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Will the Minutemen work as busbuys, gardeners or nannies? Of course not. Undocumented aliens contribute more to our economy than the sum of benefits they get from local governments. The problem of undocumented aliens is a difficult one and cannot be solved by waving the American flag and espousing jingoistic slogans. The day undocumented men and women don't work in the U.S. is the day that American business grinds to a halt. RICHARD R. REBHUN Los Angeles
Alex Perry's Letter From Bombay, "Could You Please Make Me a Shade Lighter?" [Dec. 5], reported that the desire for a lighter skin color is a national obsession in India. But Indians are not the only people who view fair skin as an ideal. It is no secret that many throughout the world feel the same way. Indeed, most of mankind does. Some of us as children were exposed to fairy tales like Snow White, in which the wicked queen asks, "Mirror, mirror on the wall, who is the fairest of them all?" NIZAM VIRMANI Rolling Meadows, Ill.
Your article "How GM Can Fix Itself" did a fine job of enumerating the problems created by General Motors' management [Dec. 5]. But it didn't address why advisers say hourly workers should take cuts in pay and benefits when the automaker frequently touts the quality of its products. If the workers are putting cars together so well, they should not be the ones to suffer in a restructuring. SANDY McLENDON Marietta, Ga.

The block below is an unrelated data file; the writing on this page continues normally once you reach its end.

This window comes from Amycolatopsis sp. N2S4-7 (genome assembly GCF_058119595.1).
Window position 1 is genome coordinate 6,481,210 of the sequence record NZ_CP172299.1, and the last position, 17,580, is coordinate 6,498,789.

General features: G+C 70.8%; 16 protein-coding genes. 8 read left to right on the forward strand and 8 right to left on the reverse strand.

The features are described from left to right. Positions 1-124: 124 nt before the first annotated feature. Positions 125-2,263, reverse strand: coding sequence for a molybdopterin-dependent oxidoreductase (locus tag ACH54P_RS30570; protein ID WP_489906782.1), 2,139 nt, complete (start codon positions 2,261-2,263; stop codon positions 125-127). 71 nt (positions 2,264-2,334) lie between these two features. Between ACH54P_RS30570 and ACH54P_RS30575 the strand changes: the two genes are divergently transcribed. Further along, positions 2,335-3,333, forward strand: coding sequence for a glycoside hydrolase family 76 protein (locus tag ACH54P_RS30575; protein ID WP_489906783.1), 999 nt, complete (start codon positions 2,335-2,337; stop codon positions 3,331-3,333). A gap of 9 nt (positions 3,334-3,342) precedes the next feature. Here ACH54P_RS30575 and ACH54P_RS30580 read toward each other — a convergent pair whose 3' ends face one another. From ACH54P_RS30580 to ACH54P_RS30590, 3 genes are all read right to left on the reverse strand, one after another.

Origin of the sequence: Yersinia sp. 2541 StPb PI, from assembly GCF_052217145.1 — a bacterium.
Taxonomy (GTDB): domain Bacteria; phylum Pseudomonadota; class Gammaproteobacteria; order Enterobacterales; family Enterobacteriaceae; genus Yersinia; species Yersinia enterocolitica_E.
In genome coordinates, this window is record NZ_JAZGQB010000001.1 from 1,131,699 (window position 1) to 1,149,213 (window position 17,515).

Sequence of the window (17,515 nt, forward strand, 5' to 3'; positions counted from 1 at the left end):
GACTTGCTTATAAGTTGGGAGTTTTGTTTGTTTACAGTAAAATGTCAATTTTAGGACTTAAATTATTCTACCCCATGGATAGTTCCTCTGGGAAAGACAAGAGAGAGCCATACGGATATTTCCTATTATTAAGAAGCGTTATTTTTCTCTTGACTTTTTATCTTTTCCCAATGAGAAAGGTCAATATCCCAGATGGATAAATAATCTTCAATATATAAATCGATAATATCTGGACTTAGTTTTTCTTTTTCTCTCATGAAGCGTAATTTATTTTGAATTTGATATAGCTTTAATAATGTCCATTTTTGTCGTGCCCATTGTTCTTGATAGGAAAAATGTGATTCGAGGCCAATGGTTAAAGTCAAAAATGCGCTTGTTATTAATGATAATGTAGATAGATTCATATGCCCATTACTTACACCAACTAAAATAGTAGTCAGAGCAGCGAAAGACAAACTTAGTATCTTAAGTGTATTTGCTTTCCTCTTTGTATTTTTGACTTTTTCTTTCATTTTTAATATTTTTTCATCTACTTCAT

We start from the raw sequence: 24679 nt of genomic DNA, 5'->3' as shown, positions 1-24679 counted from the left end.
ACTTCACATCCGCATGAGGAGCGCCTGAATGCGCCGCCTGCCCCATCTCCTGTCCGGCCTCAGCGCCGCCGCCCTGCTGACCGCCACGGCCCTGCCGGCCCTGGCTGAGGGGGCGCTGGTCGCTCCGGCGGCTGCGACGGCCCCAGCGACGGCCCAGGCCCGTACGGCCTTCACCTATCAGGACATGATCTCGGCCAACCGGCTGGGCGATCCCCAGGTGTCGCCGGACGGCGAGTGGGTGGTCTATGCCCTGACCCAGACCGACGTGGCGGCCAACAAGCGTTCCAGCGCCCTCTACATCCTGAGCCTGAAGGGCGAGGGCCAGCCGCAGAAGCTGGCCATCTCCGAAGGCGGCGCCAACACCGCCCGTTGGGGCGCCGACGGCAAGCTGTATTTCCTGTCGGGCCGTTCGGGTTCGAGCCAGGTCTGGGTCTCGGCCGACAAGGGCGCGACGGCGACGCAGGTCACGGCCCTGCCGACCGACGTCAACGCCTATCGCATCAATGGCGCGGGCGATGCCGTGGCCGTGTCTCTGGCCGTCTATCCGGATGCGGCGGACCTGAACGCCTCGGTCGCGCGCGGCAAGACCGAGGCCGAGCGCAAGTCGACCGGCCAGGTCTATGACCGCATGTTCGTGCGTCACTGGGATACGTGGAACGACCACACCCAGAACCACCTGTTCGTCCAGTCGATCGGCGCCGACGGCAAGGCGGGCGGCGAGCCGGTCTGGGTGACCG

I lived in Flint, Mich., for 27 years and worked for GM. The company's problem is simple: arrogance of the worst kind. Its management will not listen to others. GM cars are poorly designed. Corporate officials and the outdated, unionized workforce can't get along. The result is a company with two antagonistic groups--an unhappy union and an overbearing management. LOU RIFE Nashville, Tenn.
The Book vs. the Movie
As an avid Harry Potter fan, I take issue with Richard Corliss's view that the movie version of Harry Potter and the Goblet of Fire is better than the book [Dec. 5]. As beautiful as the movie is, it sorely lacks the true magic of the book. Corliss noted that the film is better because it "telescopes the book's first 100 pages into a thrilling 20 minutes." But without the detail of those 100 pages, the start of the movie is disjointed and no doubt confusing to those who haven't read the book. The film falls flat. As for the idea that the book is perhaps overlong, if a book is good, it can never be too long. JENNY TURCO Pleasant Prairie, Wis.
I don't see how Corliss could pick the movie version of Harry Potter and the Goblet of Fire over the book. Although I really liked the movie--it was fast and action-packed--none of the film adaptations of J.K. Rowling's books, this one included, have been able to fully capture the essence of Harry. The movie versions cannot put us inside Harry's head the way Rowling so deftly does. MARIANNE L. ADAMS Diamond Bar, Calif.
Remembering Hugh Sidey